Referring now to FIGS. 25 through 40 another form of
Referring now to FIGS. 25 through 40 another form of cutting apparatus for cutting a workpiece of wood, plastic or the like is there shown and generally designated by the numeral 112. As was the case with the previously described embodiment, the major operating subassemblies of the apparatus of this latest form of the invention comprise a rigid, cage-like supporting frame 114, cutter means mounted within the frame for cutting the workpiece, and support means, including a supporting surface 115, for supporting the workpiece. This form of the apparatus also includes a hopper means for supporting a plurality of workpieces. As will be described more fully hereinafter, the hopper means comprises an angularly extending hopper 116 mounted on the supporting frame proximate supporting surface 115.
In the present form of the apparatus of the invention, the cutter means comprises a carriage means which supports a motor 117 having a rotating drive shaft 118 and a cutter head assembly 120 which is operably interconnected with shaft 118. As best seen by referring to FIG. 25, cutter head assembly 120 comprises a rotatable shaft 122 having a pulley 124 mounted on the first end thereof and a cutter head 126 removably mounted on the second end thereof. Pulley 124 is operably interconnected with a pulley 128 mounted on drive shaft 110 by a suitable drive belt 130.
The carriage means, which comprises a cage like carriage 131 is movable between first and second positions along guide means here provided as a pair of first guide members or rods 132. Guide rod engagement means, shown here as bushings 134 (FIG. 29), are provided on the carriage for guiding the movement of the carriage along the guide rods between the first and second positions.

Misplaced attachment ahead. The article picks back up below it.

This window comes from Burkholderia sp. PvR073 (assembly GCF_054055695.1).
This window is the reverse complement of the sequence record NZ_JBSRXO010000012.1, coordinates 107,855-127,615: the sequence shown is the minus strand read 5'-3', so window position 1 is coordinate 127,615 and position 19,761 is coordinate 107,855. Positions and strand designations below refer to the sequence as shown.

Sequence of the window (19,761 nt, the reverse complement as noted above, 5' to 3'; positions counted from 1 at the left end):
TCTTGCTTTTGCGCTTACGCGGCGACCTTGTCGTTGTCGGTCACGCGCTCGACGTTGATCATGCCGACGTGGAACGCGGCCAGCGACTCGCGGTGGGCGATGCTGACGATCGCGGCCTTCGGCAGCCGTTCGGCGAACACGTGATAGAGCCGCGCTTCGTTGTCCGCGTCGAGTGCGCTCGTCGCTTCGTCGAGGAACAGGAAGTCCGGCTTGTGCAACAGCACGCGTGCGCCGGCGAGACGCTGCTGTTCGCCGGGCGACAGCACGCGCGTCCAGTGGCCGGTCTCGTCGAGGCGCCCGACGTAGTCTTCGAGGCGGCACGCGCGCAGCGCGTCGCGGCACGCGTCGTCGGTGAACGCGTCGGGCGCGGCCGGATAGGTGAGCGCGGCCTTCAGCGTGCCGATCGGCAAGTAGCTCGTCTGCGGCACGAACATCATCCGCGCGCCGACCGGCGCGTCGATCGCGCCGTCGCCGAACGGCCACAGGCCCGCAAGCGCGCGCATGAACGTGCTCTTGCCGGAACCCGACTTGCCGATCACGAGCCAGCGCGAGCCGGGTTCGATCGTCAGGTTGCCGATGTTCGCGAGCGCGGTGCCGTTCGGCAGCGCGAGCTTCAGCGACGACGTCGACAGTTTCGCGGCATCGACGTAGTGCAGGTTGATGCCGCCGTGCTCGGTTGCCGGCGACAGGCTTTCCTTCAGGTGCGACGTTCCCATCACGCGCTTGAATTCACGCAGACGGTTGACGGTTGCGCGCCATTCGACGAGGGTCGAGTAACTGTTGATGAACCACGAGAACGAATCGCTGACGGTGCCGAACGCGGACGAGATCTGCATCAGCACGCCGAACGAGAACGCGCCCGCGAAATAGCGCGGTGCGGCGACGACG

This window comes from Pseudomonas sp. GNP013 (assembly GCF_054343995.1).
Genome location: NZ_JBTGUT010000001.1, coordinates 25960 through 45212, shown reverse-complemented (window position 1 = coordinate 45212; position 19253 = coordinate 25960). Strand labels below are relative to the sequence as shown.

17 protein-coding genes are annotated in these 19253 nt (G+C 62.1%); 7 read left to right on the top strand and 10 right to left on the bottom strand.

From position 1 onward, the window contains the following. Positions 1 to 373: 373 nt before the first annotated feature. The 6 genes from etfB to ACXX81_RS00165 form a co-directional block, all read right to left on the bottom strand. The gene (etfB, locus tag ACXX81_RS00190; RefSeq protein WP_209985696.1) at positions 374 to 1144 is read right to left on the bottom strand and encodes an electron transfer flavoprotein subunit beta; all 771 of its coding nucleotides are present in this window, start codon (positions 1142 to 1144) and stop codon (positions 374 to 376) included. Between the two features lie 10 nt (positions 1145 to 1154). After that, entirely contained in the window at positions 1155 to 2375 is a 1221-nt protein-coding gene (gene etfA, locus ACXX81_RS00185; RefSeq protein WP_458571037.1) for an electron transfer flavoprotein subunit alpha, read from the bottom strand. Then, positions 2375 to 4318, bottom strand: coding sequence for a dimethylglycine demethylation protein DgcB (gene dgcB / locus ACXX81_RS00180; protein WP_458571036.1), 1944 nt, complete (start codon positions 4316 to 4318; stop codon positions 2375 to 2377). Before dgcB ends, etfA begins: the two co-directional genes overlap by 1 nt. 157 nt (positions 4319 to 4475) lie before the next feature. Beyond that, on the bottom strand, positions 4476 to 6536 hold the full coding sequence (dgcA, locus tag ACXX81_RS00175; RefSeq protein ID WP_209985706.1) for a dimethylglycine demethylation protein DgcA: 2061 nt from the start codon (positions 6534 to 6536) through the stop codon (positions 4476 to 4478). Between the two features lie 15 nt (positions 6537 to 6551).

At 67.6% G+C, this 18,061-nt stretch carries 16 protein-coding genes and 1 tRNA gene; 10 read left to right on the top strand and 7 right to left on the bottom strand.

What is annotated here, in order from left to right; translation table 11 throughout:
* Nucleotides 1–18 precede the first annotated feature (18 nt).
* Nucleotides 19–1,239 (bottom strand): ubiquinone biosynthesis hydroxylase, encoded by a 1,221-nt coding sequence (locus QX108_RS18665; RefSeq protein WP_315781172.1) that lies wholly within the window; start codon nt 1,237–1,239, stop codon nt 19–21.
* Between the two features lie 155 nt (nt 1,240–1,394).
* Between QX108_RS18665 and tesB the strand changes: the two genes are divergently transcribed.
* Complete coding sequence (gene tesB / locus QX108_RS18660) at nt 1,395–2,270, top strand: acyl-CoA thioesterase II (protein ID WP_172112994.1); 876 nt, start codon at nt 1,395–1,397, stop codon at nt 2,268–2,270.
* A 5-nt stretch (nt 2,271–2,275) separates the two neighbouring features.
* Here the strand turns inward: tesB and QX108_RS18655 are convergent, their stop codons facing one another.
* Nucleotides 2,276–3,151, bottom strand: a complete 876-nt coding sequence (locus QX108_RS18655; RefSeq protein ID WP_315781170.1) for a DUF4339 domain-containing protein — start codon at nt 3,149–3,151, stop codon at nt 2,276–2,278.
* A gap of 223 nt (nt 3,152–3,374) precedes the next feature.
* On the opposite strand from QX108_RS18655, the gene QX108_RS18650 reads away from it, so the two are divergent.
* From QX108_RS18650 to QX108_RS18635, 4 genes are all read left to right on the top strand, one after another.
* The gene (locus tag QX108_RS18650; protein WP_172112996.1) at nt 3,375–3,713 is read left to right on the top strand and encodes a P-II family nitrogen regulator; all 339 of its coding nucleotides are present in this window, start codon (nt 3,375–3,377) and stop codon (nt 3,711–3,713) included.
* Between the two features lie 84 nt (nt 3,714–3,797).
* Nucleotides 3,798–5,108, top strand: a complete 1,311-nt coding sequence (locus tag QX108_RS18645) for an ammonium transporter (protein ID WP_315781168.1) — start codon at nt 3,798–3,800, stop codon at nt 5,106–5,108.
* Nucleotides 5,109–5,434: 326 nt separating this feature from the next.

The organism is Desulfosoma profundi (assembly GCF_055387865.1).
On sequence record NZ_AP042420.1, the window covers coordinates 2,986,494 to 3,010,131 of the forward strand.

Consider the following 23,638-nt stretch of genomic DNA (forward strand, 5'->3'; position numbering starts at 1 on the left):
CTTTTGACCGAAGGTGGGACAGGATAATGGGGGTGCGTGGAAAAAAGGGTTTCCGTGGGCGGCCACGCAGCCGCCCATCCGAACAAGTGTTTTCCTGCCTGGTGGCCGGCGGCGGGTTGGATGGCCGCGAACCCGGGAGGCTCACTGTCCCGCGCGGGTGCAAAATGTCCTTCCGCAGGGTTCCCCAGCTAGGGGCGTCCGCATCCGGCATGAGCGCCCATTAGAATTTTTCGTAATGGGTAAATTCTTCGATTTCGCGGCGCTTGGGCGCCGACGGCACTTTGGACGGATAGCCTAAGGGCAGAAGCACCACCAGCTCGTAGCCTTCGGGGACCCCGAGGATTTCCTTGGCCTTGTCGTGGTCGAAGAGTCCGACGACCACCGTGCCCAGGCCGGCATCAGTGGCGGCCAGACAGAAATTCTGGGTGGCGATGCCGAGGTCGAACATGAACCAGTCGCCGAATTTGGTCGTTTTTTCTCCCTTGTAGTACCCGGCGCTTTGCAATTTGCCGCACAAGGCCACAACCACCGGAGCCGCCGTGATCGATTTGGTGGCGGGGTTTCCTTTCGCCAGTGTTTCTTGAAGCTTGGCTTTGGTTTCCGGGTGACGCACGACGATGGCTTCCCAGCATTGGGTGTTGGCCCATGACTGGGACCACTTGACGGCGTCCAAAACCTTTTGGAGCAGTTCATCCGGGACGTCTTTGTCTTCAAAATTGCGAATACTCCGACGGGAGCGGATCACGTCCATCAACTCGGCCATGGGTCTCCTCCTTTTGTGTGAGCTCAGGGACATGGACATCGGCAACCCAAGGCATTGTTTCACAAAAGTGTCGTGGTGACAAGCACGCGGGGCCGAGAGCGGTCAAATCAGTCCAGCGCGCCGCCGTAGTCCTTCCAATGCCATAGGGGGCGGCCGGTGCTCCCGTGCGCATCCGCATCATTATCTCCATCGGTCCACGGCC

Drive means, here provided in the form of hydraulic assembly 136, are mounted on the supporting frame for controllably moving the carriage along the guide rods. Hydraulic assembly 136 is of conventional design and, as shown in FIG. 28, includes a hydraulic cylinder 136a within which a piston 136b reciprocates. A connecting rod 136c is connected at one end to piston 136b and at the opposite end to a bracket 137 which is connected to frame 114 and comprises a part of the cutter means. Cylinder 136a is appropriately connected to hydraulic lines 137 in a manner well known to those skilled in the art.
As indicated in FIG. 29, limit switches 138, also of conventional design, are provided at either end of the supporting frame and comprise part of the switch means for automatically controlling the reciprocal movement of the locating and clamping means of the invention, the transfer means and the reciprocal movement of the carriage along the guide rods 132. As will be discussed in greater detail hereinafter, this sequentially controlled movement of the various operating components of the apparatus can be accomplished pneumatically or electrically as the cutter head 126 moves back and forth past a selected workpiece 142 (FIG. 32).
Turning to FIGS. 33 and 34, the support means of the present embodiment comprises the previously mentioned, angularly upwardly extending supporting table 127, which includes the upper supporting surface 115 upon which the workpiece 142 rests. The support means also includes securement means for precisely positioning the workpiece on the supporting table. The securement means here comprises clamping means provided in the form of a clamping element 144 and a transverse locating assembly 145 (FIG. 32) both of which are controllably movable relative to the supporting table for engagement with the workpiece 142 to properly position it with respect to the cutter head 126. The details of the construction and operation of the clamping and locating assemblies will presently be described.